Grant has so many good things to say about the intelligence and freedom-loving spirit of the black rebels that one of the sailors accuses him of being “as good an abolitionist as Garrison himself.” The outraged Grant vows that he’ll kill the next man who asserts such a thing, but then, seemingly unaware of the implications of what he is saying, he depicts Washington as a heroic slave. As he confides to his white companions: “I forgot his blackness in the dignity of his manner, and the eloquence of his speech.” Washington himself pushes Grant to view him in the heroic tradition of the American revolutionaries. As Washington declares to Grant, who then ventriloquizes the black rebel’s words to his coffeehouse companions: “You call me a black murderer. I am not a murderer. God is my witness that LIBERTY, not malice, is the motive for this night’s work. I have done no more to those dead men yonder, than they would have done to me in like circumstances. We have struck for our freedom, and if a true man’s heart be in you, you will honor us for the deed. We have done that which you applaud your fathers for doing, and if we are murderers, so were they.” The novella concludes with Grant describing Washington and his fellow rebels as they are hailed by the black soldiers of Nassau.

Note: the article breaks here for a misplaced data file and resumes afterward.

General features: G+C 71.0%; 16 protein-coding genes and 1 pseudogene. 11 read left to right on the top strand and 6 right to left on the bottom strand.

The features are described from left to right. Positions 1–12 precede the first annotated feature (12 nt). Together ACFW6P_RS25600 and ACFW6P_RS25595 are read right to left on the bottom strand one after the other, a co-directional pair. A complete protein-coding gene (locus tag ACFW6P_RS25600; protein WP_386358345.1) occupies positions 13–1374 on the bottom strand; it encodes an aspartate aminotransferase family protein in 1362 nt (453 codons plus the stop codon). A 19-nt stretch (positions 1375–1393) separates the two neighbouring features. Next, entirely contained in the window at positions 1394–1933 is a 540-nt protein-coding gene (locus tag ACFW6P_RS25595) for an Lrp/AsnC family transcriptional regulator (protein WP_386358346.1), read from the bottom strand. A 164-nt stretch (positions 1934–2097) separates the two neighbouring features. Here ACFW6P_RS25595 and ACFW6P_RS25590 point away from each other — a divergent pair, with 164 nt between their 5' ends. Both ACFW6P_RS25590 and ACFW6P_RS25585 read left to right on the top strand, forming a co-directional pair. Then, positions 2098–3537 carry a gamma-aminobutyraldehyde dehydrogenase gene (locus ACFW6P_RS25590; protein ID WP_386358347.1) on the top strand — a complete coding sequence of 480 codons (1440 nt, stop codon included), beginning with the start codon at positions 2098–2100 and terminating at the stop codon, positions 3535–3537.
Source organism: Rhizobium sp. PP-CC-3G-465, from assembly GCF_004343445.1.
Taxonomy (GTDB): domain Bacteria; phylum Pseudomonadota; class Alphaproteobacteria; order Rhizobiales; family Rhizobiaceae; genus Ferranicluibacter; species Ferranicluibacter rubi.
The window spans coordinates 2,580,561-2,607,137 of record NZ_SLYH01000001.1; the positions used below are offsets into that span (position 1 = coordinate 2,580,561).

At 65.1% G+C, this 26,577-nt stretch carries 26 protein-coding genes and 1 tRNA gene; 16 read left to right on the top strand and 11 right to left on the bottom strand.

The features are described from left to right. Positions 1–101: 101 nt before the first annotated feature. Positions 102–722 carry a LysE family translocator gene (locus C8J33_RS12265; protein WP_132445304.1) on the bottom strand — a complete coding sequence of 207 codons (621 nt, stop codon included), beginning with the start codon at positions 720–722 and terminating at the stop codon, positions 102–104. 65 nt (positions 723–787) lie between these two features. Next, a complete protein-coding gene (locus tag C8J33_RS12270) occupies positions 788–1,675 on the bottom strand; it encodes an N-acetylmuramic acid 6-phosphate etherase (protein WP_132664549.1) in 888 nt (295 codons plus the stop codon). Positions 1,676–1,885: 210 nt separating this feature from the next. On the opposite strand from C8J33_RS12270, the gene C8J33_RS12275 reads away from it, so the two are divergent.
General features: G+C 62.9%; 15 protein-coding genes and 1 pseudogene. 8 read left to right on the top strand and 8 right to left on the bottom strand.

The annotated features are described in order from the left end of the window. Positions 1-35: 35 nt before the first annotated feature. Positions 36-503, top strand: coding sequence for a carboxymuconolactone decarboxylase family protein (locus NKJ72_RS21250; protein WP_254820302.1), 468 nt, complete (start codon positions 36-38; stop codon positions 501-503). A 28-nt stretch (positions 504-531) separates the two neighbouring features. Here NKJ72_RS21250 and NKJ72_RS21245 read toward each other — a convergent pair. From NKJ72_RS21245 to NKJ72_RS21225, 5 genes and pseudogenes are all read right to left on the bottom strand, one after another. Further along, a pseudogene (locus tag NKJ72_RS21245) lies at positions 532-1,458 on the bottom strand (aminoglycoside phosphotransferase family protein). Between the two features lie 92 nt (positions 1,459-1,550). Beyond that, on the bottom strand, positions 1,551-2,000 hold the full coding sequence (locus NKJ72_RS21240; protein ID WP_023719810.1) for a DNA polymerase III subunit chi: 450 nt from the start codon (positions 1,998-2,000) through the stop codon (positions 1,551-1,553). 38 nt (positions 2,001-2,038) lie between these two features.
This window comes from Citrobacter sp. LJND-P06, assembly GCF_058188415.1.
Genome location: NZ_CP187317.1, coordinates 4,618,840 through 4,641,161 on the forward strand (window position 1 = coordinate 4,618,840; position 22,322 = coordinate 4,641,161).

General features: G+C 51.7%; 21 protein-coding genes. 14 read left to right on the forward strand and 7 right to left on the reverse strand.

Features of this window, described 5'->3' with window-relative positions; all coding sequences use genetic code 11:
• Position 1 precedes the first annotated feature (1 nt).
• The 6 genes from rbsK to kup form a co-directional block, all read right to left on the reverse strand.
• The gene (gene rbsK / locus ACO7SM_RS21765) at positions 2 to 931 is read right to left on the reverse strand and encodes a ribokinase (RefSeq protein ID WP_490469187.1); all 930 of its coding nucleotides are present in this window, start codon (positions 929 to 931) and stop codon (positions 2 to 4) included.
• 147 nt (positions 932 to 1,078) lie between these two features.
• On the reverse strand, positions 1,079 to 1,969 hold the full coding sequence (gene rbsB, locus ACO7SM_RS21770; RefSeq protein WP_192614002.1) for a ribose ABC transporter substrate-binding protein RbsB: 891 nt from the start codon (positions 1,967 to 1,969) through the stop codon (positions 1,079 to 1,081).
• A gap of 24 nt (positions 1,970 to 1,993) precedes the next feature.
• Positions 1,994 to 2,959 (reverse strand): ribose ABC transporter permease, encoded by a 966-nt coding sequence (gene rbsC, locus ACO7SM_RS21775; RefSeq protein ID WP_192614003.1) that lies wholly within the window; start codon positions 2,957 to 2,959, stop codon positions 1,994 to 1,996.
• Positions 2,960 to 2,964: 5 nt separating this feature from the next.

By the time Douglass wrote The Heroic Slave, he had come a long way from his commitment to Garrisonian nonviolence. He had also come a long way from his Garrisonian belief that antislavery people should avoid politics because of the proslavery nature of the Constitution. Douglass embraced politics with the hope that the nation could live up to the ideals of what he regarded as the antislavery spirit of the Constitution, eventually offering his support to the Republican party. And though he continued to celebrate black rebels like Madison Washington, he was a pragmatist when it came to violence. Thus, he decided not to participate in John Brown’s attack on Harpers Ferry in 1859. But Washington remained one of Douglass’s heroes, and when the Civil War broke out and an African American named William Tillman used an axe to kill white Confederate soldiers at sea, Douglass, in an essay published in the August 1861 issue of Douglass’ Monthly, called Tillman “A Black Hero.” He then linked Tillman’s “love of liberty” to that which “had inspired . . . MADISON WASHINGTON” and other black rebels.